By Travis Kolbe, ROV Superintendent - Oceaneering International
June 19, 2019
Up until a week ago or so I didn’t know what a BLOG was until I started working with some scientist that “schooled” me on what it means. So here is my first ever.....BLOG.
I’m a remotely operated vehicle (ROV) pilot/technician on this cruise. My routine starts off with a nice 05:20 am wakeup call with my phone, but I don’t use the snooze button. I get suited up with my “office clothes” – fire retardant apparel that when worn is supposed to help prevent burns from flames, but doesn’t do so well with becoming dehydrated (but you can’t pick and choose). The next item on the list is to grab my coffee mug, which is so large it has been referred to as a mini-keg, but I don’t complain. I work my way up the ladder from the lower deck of the vessel to the mess deck, where I’m spotting how much coffee is in the coffee pot and deciding if I need to start a fresh pot now or wait.
After an hour or so of waking up; drinking coffee; and going over various emails, texts, and news headlines, it is time to go out and start the inspection of the ROV. I’m looking over all the electrical connections to make sure they are secure and tight and all the hydraulic fittings to make sure no oil has found a crack in a fitting or hose. Since both items are the lifeblood of the ROV, ensuring they are 100 percent tight and fastened is critical.
The pre-dive check to an ROV is also critical. Does the 4k camera that we use still zoom and focus properly? Does the lens need cleaning? Is the sonar on the top right monitor working properly and giving you the correct feedback? What about the 3D camera system? When was the last time anyone used it? The ROV depth indicator is also zeroed out on deck, which helps keep an accurate depth measurement.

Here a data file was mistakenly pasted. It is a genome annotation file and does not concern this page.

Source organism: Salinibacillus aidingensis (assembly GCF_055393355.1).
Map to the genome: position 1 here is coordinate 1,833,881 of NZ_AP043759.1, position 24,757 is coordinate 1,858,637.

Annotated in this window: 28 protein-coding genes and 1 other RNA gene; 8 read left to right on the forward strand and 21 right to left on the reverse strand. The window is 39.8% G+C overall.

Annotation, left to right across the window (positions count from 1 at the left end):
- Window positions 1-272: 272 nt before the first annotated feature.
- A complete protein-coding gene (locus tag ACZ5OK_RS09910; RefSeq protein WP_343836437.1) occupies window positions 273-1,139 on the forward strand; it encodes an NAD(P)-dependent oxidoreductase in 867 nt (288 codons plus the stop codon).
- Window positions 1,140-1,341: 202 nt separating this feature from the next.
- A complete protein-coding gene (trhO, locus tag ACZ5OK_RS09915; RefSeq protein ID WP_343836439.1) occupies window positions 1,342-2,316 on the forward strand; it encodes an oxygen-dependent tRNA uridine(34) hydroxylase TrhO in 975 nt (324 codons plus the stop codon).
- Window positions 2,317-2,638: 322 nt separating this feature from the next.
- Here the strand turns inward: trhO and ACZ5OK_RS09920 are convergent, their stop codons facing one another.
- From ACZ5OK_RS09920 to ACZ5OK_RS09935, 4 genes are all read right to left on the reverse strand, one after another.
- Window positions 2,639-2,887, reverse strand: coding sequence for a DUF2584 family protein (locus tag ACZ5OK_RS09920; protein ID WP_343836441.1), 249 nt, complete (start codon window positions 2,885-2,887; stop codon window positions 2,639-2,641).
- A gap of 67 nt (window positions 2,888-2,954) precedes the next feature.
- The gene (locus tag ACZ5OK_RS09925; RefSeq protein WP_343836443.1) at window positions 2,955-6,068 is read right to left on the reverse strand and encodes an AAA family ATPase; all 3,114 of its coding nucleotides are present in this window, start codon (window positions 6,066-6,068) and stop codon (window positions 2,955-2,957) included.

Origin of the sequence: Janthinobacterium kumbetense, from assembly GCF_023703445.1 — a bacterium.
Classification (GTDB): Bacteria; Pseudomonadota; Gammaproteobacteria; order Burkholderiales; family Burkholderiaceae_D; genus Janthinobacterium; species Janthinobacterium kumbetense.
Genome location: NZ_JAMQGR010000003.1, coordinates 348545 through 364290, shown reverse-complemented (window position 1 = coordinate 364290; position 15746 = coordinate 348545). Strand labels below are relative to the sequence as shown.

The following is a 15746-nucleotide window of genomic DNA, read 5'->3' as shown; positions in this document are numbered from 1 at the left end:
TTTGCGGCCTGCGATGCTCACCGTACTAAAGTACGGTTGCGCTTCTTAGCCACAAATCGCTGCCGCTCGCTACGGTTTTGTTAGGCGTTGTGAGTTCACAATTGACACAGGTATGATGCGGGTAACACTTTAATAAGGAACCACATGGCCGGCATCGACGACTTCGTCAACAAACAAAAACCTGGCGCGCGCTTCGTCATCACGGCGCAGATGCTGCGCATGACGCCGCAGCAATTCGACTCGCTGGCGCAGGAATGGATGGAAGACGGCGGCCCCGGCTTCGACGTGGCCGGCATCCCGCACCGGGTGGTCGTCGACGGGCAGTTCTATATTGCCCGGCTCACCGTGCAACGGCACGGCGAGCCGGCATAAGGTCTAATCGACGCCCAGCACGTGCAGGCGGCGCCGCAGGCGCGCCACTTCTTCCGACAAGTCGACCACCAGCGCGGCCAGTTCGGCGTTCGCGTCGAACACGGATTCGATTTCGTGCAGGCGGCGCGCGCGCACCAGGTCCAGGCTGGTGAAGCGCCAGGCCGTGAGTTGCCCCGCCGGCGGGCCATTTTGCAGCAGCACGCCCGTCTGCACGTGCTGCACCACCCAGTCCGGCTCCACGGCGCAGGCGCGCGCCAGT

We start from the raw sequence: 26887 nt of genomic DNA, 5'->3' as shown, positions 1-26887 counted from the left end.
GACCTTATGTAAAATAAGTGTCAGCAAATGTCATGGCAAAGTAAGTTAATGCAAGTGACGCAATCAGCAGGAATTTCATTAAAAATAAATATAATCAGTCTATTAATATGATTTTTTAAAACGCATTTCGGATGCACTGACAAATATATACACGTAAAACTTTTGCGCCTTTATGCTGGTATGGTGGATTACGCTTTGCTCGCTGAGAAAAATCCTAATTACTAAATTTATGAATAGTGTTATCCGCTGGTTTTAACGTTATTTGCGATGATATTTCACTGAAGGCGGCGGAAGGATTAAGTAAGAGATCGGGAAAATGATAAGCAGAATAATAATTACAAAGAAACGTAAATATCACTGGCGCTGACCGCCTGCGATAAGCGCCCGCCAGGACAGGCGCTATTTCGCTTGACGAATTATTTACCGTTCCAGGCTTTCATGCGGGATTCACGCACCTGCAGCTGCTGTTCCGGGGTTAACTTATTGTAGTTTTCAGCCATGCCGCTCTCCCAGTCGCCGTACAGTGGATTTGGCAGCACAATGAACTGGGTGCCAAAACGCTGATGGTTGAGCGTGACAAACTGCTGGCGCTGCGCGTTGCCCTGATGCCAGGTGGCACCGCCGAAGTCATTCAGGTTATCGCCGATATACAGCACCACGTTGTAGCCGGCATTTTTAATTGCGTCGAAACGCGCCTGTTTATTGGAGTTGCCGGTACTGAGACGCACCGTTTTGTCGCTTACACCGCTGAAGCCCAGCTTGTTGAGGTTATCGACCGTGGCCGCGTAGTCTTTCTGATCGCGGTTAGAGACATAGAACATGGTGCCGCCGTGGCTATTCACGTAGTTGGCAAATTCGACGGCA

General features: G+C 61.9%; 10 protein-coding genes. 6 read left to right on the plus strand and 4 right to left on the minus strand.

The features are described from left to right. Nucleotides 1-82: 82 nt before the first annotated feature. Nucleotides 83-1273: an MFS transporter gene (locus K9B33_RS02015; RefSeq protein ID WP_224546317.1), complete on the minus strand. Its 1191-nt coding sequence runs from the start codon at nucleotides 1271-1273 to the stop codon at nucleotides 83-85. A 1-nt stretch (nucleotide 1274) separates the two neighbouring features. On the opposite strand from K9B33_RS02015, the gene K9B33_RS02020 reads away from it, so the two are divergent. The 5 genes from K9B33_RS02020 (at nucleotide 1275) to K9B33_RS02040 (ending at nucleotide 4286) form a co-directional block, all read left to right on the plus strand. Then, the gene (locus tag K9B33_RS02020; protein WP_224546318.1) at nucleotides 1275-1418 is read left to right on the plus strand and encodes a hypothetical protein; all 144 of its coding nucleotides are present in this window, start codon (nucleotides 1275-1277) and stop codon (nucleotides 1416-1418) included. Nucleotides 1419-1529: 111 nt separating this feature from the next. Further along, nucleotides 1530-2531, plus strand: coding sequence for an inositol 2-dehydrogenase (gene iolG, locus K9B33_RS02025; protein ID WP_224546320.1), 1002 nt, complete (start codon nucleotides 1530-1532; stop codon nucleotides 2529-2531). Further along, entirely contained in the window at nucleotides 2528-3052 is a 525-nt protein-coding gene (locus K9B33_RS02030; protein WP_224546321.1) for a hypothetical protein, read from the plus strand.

Now it’s time to get the ROV in the water. As I watch from the monitor in front of me, the deck officer instructs me when the hook that has just lifted the ROV off the deck and placed the ROV in the water has been released from the ROV. NOW IT’S TIME TO DIVE.....
“TURN LEFT 20 DEGREES, START GOING FORWARD” says the deck officer... I repeat the command, it’s essential to repeat the command, as this way you can verify what the deck officer is having you do; otherwise, you could drive right into the vessel and the propeller of the vessel and that would kill the job.
Once the “tether” that connects the ROV to the vessel has been cleared over the side, it’s time to dive the ROV down into the dark depths to see the fish... BUT WAIT, we have extremely bright lights and even at 1,000 meters (3,280 feet), the darkness opens up and all the SEA SNOW is clearly visible as we descend even further down looking for BIOLOGICS for the scientist who is sitting at my side, trying to get the focus of the 4K right so it doesn’t look like you need those reading glasses. And down below, in the mess deck you know someone is yelling “FOCUS THE CAMERA.’ But I have a smile on my face because I get to do the driving and see the life in the great deep beneath the ship. 😀